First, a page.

“Blanket Fort Chats” is a semi-regular column featuring women and nonbinary game makers talking about the craft of making games. In this week’s post, we feature Leisha-Marie Riddel, an illustrator based in Toronto and the creator of #PROJECTSOLACE.
Miss N: Can you tell us a little bit about your background?
Leisha-Marie: I graduated from Sheridan College’s Bachelor of Applied Arts Animation Program (aka not a real Bachelor) when the program was in its infancy, so it was still ironing out a lot of the kinks that the program no longer has. I always wanted to be a commercial artist, i.e. working for a company as an artist or generating art for consumption as opposed to creating art for exploratory purposes, and I pursued that from childhood. Unfortunately, because I graduated during the program’s problematic teenage phase, I wasn’t given a lot of the insight a lot of the graduates now have, and I wasn’t a particularly confident grad.
Miss N: How did you get into making games?
Leisha-Marie: I spent a lot of time freelancing from home on various projects and going into games was suggested to me by a peer. I started freelancing for games, and ended up at Gameloft Entertainment. But around that same time, I got introduced to Dames Making Games, and I did my first game jam at their very first NoJam 2012, where I made Seven Sins — the platforming adventure of Suzy Shears, the single mom pirate.
Since then, I’ve created several independent games at jams, and worked on game titles such as Shrek’s Fairytale Kingdom and Disney’s Magic Kingdom as well as several unreleased/unannounced titles.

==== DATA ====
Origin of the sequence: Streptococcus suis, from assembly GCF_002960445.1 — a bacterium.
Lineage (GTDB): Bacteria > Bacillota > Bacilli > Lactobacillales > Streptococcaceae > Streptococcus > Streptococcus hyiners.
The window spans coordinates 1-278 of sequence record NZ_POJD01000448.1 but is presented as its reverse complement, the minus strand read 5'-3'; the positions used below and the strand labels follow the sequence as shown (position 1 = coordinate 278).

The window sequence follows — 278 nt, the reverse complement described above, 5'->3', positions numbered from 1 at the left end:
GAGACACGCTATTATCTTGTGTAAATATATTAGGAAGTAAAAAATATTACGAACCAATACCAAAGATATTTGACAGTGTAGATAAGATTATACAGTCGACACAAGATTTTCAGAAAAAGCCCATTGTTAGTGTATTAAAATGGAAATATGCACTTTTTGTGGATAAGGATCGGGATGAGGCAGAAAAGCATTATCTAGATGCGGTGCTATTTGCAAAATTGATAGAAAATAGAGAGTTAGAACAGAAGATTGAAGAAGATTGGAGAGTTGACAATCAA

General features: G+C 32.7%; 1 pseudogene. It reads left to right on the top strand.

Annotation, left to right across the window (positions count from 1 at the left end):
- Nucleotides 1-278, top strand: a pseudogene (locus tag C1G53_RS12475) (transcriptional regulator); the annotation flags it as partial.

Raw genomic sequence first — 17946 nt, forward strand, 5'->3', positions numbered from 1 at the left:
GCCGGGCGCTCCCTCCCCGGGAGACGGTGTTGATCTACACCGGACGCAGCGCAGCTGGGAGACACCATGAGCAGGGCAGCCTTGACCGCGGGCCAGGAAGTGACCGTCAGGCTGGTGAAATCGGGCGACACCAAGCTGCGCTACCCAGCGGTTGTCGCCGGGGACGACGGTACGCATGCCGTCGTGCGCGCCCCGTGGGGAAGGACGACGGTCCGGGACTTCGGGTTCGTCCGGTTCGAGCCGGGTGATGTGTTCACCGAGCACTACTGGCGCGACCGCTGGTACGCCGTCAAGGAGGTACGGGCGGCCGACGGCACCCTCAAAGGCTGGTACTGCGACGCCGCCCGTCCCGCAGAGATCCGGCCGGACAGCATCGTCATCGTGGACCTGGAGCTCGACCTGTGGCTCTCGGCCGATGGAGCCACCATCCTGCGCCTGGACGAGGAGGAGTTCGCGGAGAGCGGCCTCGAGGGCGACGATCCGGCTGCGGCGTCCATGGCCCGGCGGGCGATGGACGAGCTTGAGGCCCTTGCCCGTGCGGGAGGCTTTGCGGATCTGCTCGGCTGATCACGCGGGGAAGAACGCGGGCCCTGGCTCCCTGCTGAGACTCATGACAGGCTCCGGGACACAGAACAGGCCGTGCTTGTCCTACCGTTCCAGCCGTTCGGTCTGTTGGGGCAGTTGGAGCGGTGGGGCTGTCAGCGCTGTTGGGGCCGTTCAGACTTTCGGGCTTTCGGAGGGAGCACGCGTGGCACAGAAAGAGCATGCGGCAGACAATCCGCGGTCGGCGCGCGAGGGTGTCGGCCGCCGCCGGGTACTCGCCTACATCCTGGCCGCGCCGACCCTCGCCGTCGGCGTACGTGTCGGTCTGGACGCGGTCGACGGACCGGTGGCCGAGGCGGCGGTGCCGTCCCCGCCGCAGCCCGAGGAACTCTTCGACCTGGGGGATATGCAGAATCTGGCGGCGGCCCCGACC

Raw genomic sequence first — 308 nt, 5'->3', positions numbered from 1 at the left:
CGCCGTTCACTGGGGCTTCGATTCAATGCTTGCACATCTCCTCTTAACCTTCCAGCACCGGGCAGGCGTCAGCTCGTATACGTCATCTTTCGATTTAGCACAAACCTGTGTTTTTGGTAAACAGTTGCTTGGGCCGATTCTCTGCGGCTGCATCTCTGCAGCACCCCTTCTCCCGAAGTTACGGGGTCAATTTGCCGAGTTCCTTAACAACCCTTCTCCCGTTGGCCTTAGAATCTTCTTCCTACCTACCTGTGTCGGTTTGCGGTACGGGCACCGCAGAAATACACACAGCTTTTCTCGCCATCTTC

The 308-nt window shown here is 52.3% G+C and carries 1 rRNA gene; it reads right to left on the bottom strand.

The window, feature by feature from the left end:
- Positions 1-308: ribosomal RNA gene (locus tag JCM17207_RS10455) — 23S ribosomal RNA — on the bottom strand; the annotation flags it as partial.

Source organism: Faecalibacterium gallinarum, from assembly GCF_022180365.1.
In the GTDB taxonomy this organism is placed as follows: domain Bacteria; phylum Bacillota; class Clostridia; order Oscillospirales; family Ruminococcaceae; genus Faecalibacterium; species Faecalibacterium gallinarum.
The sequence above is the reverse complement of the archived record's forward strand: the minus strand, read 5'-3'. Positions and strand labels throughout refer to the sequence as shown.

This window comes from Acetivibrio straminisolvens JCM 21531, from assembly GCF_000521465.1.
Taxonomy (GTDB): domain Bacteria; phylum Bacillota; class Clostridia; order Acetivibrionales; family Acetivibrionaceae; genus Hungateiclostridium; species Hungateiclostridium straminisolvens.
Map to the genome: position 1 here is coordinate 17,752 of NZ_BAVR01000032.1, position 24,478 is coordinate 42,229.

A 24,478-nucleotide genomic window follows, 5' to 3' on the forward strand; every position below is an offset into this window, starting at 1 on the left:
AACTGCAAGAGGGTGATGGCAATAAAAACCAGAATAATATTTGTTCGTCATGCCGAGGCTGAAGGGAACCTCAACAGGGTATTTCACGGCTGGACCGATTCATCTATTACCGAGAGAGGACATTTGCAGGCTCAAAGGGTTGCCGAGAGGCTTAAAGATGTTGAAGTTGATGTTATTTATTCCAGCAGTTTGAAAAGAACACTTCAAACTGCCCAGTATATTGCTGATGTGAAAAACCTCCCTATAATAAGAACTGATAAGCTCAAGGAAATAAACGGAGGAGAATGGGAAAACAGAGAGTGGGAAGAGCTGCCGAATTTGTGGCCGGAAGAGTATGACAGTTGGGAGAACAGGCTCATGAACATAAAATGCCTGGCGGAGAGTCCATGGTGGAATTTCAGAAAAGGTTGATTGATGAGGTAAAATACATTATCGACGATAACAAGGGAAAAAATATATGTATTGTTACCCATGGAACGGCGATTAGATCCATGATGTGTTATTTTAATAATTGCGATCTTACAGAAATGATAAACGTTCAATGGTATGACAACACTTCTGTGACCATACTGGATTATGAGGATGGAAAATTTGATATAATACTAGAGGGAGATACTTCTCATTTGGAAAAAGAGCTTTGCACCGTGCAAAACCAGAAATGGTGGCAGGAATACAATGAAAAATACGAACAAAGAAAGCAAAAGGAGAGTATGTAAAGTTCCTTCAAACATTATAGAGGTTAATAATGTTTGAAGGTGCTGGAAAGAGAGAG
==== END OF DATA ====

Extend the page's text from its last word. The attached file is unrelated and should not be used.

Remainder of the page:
Miss N: What’s your earliest memory of playing games?
Leisha-Marie: I was actually discussing this on my Twitch channel the other night. My very first memory of a video game is possibly watching my brother play Metroid on the NES, and being terrified of Crocomire. I remember crying for several nights about that boss monster.
But my first memory playing games is probably Sonic the Hedgehog for the Sega Genesis . I was determined to play and beat that game. We didn’t have any of the other consoles—we just had Sega branded consoles. I remember not being able to beat it, and I eventually gave up. I still play games like that.
Miss N: Can you tell us a little bit about your creative process?
Leisha-Marie: Generally, when I want to create a game independently, my process is fairly arbitrary. It depends on the jam that I’m participating in, and if I’m working with a team. My work and creative process tends to focus on character first, then color. I’m not big on exploring mechanics or game design, as it’s not an area I focus on my daily life.
When it comes to character creation, for games or for comics (which is my predominant medium), I’ll draft up a brief on who the character is and what their motivations are in the gameplay space or the world they exist in. So, as an example, when I was finalizing “Lisa” for #PROJECTSOLACE, I decided what her motivations were and how I wanted her to develop over time. The same applies to game characters, who have decidedly less backstory. When we were working on Pluto’s Revenge, a jam game that satirizes Pluto’s demotion from planet status, I focused on Pluto’s motivation to become a planet and that informed its transformation over time.
Miss N: Speaking of #PROJECTSOLACE, we’ve featured it before, but for those who have yet to hear about it, can you tell them about it?
Leisha-Marie: #PROJECTSOLACE is my graphic novel project that follows the story of Alex Wolfe, a 19-year-old illustration student, and how her world is turned upside down after many women and nonbinary folks are granted superpowers. It takes place in Toronto, Canada, so there are a lot of iconic locations featured in the comic such as Kensington Market, the Distillery District, and the Toronto Islands.
The story is an exploration of how the patriarchy would get its knickers in a twist if this actually happened. The antagonists of the story, “The Matriarchs,” are interesting in that they can’t be classified as evil in any way — just as a different viewpoint to the folks of #PROJECTSOLACE.